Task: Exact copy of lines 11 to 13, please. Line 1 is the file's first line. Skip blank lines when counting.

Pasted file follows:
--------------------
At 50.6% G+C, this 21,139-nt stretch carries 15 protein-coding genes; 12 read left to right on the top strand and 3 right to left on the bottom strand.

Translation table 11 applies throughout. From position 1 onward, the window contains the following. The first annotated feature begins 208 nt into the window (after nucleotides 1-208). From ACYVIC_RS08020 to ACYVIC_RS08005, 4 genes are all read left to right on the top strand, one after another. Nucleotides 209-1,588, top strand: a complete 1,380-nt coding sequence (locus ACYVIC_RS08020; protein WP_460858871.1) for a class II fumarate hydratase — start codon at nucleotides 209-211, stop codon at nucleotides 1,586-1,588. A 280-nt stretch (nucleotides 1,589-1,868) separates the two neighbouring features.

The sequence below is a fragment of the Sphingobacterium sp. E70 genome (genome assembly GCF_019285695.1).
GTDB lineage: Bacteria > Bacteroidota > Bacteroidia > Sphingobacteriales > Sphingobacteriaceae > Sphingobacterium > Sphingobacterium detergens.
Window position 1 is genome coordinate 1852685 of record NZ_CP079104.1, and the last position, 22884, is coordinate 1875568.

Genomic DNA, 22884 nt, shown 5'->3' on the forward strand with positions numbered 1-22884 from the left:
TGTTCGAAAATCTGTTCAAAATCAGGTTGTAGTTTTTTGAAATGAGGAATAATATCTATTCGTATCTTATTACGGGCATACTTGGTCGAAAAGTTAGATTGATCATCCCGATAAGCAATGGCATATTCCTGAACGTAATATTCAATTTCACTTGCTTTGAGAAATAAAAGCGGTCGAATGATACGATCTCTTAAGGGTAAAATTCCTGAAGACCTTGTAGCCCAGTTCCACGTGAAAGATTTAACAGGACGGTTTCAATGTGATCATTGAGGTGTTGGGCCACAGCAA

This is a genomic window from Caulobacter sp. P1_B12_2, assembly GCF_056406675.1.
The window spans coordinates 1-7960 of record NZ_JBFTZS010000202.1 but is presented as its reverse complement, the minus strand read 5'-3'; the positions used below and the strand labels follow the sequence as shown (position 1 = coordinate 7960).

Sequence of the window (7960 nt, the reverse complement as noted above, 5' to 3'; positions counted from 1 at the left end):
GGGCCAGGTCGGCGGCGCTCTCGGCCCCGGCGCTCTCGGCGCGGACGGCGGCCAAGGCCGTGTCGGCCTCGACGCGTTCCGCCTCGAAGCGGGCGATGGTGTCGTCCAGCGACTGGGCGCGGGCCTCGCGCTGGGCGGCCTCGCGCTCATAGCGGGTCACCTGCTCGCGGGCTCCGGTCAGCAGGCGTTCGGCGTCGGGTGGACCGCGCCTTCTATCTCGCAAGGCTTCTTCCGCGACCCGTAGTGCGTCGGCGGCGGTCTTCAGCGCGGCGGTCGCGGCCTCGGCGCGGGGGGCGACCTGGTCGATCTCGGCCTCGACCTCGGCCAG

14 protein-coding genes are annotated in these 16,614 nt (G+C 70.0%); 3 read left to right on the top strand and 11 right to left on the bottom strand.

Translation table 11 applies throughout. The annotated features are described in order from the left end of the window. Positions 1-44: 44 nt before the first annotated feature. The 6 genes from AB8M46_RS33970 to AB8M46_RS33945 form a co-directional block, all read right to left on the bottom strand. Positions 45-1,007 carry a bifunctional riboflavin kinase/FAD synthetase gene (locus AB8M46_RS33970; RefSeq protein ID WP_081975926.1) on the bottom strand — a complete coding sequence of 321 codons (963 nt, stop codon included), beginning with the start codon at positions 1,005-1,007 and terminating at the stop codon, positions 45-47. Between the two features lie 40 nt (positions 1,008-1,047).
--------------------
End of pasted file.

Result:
GGGCCAGGTCGGCGGCGCTCTCGGCCCCGGCGCTCTCGGCGCGGACGGCGGCCAAGGCCGTGTCGGCCTCGACGCGTTCCGCCTCGAAGCGGGCGATGGTGTCGTCCAGCGACTGGGCGCGGGCCTCGCGCTGGGCGGCCTCGCGCTCATAGCGGGTCACCTGCTCGCGGGCTCCGGTCAGCAGGCGTTCGGCGTCGGGTGGACCGCGCCTTCTATCTCGCAAGGCTTCTTCCGCGACCCGTAGTGCGTCGGCGGCGGTCTTCAGCGCGGCGGTCGCGGCCTCGGCGCGGGGGGCGACCTGGTCGATCTCGGCCTCGACCTCGGCCAG

14 protein-coding genes are annotated in these 16,614 nt (G+C 70.0%); 3 read left to right on the top strand and 11 right to left on the bottom strand.

Translation table 11 applies throughout. The annotated features are described in order from the left end of the window. Positions 1-44: 44 nt before the first annotated feature. The 6 genes from AB8M46_RS33970 to AB8M46_RS33945 form a co-directional block, all read right to left on the bottom strand. Positions 45-1,007 carry a bifunctional riboflavin kinase/FAD synthetase gene (locus AB8M46_RS33970; RefSeq protein ID WP_081975926.1) on the bottom strand — a complete coding sequence of 321 codons (963 nt, stop codon included), beginning with the start codon at positions 1,005-1,007 and terminating at the stop codon, positions 45-47. Between the two features lie 40 nt (positions 1,008-1,047).